The Berean Expositor
Volume 14 - Page 78 of 167
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#70.
The Measure of the Gift of Christ (Eph. 4: 7-11).
pp. 86 89
The unity of the Spirit is followed by the diversity of its members. In the unity the
emphasis is upon the fact that there is one body, one Spirit, and one Lord of all; but in
the next section, which comes under the heading "The measure" (see structure, page 49),
the theme is the variety of the gifts of the Lord, and the individual responsibility of each
member to use the gift as unto the Lord.
We feel a necessity here to correct a wrong impression which our remarks may give.
The gift of Christ which is here the "measure" must not be confounded with the "gifts"
possessed by the early church. If we omit the parenthesis of verses 8-10, we shall find
that the gifts are specially qualified men, and not "gifts" to individuals:--
"But unto every one of us is given grace, according to the measure of the gift of Christ
. . . . . and He gave some, apostles (not apostolic gifts); and some, prophets (not the gift
of prophecy); and some, evangelists; and some, pastors and teachers" (Eph. 4: 7, 11).
This fourfold ministry must be looked upon as the gift of the ascended Christ to the
church of the one body, and viewed in a different light from the gifts distributed by the
Holy Spirit among the saints during the period of the Acts. Gifts of persons rather than
gifts to persons seems to express the difference. There is, however, one thing common to
all the gifts, whether of the earlier or later dispensations. In Eph. 4: 7 it is indicated by
the word "measure"; in Rom. 12: 6 the same principle is found in the word "differing",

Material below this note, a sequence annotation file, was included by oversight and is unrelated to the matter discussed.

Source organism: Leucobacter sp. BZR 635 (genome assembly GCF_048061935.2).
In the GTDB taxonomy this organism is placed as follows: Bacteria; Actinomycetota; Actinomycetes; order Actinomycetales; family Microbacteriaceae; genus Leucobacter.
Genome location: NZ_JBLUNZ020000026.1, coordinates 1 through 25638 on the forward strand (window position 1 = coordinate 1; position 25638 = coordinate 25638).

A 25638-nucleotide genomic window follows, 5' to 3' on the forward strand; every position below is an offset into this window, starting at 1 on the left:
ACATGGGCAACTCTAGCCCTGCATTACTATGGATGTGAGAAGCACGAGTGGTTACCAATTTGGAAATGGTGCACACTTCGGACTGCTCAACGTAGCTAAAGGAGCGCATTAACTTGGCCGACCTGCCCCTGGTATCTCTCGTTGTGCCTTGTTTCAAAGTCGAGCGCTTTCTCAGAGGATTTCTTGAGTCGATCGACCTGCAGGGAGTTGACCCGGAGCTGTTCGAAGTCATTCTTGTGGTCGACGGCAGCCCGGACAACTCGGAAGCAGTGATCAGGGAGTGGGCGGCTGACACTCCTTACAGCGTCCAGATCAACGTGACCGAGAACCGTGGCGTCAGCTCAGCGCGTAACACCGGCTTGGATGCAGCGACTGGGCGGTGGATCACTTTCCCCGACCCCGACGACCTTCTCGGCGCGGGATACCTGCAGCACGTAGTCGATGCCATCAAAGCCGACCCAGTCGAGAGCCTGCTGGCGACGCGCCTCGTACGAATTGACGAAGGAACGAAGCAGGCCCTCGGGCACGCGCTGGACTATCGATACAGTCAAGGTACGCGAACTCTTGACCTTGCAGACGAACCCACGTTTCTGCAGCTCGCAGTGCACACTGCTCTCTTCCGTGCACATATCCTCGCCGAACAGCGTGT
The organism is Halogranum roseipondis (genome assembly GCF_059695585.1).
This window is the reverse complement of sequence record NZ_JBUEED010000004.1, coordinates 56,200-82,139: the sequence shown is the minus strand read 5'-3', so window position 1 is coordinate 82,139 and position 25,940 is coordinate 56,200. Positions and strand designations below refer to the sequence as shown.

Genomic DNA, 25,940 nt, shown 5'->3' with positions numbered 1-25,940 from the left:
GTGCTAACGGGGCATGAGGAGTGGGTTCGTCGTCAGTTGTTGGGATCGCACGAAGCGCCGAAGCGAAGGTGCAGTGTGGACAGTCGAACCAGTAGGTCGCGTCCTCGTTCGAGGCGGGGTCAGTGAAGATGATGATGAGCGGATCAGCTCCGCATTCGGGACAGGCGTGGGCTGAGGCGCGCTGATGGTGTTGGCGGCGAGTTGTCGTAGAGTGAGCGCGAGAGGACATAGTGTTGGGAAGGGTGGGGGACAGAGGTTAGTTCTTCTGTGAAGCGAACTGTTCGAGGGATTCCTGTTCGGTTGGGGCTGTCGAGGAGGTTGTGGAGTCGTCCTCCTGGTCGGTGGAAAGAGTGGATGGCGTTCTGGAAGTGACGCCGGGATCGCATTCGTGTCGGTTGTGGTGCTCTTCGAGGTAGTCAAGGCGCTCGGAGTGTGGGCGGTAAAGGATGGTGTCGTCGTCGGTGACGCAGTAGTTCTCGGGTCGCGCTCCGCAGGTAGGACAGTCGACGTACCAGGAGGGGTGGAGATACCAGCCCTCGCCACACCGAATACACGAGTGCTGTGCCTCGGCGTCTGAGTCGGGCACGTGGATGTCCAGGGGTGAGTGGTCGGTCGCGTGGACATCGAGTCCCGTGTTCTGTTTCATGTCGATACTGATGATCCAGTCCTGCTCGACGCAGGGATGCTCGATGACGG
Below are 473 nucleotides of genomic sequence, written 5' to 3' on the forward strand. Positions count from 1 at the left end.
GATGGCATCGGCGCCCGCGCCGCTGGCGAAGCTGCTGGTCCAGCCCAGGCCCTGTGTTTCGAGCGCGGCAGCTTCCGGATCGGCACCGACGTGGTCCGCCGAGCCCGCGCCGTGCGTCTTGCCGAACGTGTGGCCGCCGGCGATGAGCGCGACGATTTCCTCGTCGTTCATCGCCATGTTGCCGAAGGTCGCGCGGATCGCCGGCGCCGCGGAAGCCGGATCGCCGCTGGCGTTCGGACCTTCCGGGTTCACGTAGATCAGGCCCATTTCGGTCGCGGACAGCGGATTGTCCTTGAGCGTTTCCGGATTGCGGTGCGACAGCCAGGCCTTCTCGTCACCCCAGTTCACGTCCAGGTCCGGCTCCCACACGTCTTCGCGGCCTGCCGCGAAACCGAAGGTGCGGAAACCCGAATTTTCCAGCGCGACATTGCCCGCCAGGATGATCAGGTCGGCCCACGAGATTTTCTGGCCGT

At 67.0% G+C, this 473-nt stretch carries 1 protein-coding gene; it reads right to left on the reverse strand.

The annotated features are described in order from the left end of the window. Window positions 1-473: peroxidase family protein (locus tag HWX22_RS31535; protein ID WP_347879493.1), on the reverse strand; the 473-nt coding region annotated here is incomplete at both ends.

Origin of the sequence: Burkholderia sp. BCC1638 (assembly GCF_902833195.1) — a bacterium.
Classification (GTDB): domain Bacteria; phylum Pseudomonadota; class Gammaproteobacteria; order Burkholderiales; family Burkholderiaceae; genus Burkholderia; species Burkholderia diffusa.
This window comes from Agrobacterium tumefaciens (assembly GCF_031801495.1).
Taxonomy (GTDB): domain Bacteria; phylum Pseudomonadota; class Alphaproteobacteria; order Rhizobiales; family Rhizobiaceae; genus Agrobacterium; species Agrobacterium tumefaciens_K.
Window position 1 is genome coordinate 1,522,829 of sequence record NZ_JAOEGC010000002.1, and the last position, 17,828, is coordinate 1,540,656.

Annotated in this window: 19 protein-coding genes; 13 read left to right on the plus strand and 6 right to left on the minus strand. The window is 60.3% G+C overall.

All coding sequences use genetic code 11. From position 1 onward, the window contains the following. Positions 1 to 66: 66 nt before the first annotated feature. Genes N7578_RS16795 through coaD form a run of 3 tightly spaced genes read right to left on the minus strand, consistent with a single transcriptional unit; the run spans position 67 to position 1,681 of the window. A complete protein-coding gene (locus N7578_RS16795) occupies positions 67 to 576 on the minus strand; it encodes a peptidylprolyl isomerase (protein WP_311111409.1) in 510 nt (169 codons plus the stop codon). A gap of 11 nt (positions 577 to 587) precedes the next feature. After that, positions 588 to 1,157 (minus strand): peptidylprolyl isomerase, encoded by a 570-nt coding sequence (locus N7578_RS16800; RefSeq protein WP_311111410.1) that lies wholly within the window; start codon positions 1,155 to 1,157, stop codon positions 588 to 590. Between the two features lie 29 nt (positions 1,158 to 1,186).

in I Cor. 12: 11 it is indicated by the word "severally"; in Matt. 25: 15 it is seen in
the expression "several ability". Let us see these verses together:--
"But unto every one of us is given grace, according to the measure of the gift of
Christ" (Eph. 4: 7).
"Having then gifts different according to the grace that is given to us, whether
prophecy, let us prophecy according to the proportion of faith" (Rom. 12: 6).
"But all these worketh that one and self-same Spirit, dividing to every severally as He
will" (I Cor. 12: 11).
"And unto one He gave five talents, to another two, and to another one; to everyone
according to his several ability" (Matt. 25: 15).
There is great comfort here in the midst of this atmosphere of responsibility. While
the Lord expected the man who had five talents to produce another five talents, He was
just as pleased with the man who had produced two talents with his two. And had the
servant who had but one talent produced another one, he too would have received the
"well done", and have entered into the joy of his Lord. It is evident that the principle of
"percentage" is recognized by the Lord. The apostle is under the great responsibility of
rightly using the apostolic gift, but we who have no such gift need not feel concerned
because our experiences and the results of our labours do not appear comparable with
those of the apostle. If we are as faithful as the great apostle in any small degree, the
"well done" is equally assured. Therefore let us not merely think of the gift, but also of
the "measure of the gift", and according to that measure seek to fulfil the purpose and
good pleasure of the Lord.